~by Larry Bucher~
You never know what will happen next at a mission hospital. The attending surgeon and his wife asked me to go with them to the emergency area to see an infant who might need surgery. I had no idea how much this encounter would impact my life.
As a child, I wanted to be a doctor. That changed one January afternoon when I was 14. My cousin, also 14, was like a brother to me. It was a sunny day, so we decided to drive the tractor through the countryside and enjoy the fresh air.
When we came back into town, I stopped at his house to let him off, but he wanted to ride several blocks to the grocery store where his father was picking up supplies. The road was clear, so we turned the corner and headed toward the store. As we did, we heard a truck start up about a block away. As its motor revved louder and louder, we eased the tractor to the side of the road. My cousin screamed just before impact and all went dark.
As I regained consciousness, rescuers placed me in the back seat of a car and laid my cousin across my lap. He gurgled out his last breath on the way to the hospital. That’s when I lost interest in being a doctor.
The next year an Adventist electrician moved to town and hired me to help install fire alarms in nursing homes. He tried to study the Bible with me. I had always gone to Sunday school with my mother and wasn’t interested in his studies—until he brought up the state of the dead. That caught my attention! My cousin wasn’t in heaven observing the pain of those grieving for him. I was baptized at the beginning of my senior year of high school.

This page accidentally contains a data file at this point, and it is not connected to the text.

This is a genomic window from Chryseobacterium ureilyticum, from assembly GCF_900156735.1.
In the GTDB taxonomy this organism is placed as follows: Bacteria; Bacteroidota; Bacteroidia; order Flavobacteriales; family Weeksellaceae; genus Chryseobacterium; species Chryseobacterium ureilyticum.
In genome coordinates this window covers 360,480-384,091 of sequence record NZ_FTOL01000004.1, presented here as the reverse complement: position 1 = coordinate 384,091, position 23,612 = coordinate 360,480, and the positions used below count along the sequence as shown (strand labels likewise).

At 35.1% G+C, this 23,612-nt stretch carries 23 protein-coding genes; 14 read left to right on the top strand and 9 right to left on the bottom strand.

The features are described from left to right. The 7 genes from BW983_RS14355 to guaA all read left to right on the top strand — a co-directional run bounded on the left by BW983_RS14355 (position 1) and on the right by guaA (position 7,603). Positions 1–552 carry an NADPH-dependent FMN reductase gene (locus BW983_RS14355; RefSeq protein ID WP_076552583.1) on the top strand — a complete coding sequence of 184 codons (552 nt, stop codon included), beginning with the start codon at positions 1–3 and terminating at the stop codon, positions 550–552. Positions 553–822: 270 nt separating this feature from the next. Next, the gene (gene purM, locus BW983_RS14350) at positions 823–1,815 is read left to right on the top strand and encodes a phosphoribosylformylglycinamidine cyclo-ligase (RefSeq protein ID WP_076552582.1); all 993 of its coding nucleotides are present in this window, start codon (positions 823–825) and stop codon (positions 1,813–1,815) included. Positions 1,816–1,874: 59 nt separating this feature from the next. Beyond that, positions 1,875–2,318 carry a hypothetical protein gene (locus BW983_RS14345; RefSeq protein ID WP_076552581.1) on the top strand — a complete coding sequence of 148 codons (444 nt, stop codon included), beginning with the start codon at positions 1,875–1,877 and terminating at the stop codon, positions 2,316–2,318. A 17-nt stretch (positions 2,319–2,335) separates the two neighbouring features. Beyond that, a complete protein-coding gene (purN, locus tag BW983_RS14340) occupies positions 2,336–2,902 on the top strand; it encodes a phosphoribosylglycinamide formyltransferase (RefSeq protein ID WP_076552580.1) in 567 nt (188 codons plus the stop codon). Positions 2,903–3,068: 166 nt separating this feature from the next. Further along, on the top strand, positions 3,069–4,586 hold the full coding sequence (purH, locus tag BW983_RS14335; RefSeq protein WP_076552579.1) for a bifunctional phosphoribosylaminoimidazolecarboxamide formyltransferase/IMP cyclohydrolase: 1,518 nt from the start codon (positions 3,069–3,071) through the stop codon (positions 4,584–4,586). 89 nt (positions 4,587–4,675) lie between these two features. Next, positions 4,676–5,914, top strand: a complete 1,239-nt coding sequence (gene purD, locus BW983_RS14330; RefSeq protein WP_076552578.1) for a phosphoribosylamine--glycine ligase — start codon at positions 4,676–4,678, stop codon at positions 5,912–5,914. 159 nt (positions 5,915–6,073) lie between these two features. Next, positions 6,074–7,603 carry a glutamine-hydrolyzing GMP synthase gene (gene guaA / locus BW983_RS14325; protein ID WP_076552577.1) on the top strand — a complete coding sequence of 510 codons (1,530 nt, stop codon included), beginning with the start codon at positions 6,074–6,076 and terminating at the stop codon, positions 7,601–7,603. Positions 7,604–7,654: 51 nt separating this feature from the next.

After graduation I followed in my father’s footsteps as a mechanic and machinist. I loved my work, but the thought of the suffering in the world was always with me.
One day an advertisement caught my eye in our church union magazine. It was about a nursing program. By then, my wife and I had two children. Medical school was out of the question, but maybe I could become a nurse. I was accepted and signed up for classes on my 29th birthday. After graduation, I spent the summer working in ICU and then entered anesthesia school. In just six years I went from mechanic to a mission hospital emergency room in Africa!
My Bush Baby
The infant who came from the bush country to our hospital was near death. Yet at the sound of my voice, this dying child reached up, grabbed my finger and held on with strength I could not imagine. That baby died while tightly clutching a piece of my heart.
In the many years that have passed, I have often shed tears for her. One morning while still lying in bed I was thinking of that baby again. As usual, tears began to flow. Then I remembered something in The Great Controversy describing the resurrection: “Little children are borne by holy angels to their mothers’ arms” (p. 645). And then in Selected Messages: “Angels receive the motherless infants and conduct them to the tree of life” (vol. 2, p. 260).
I hope that baby’s mother is there in heaven to receive her at the hands of holy angels. But that particular morning I found myself praying: “If her mother isn’t there, bring the child to me. She has a piece of my heart clasped in her hand.”
Larry Bucher is a member of Piedmont Park Church in Lincoln, Nebraska.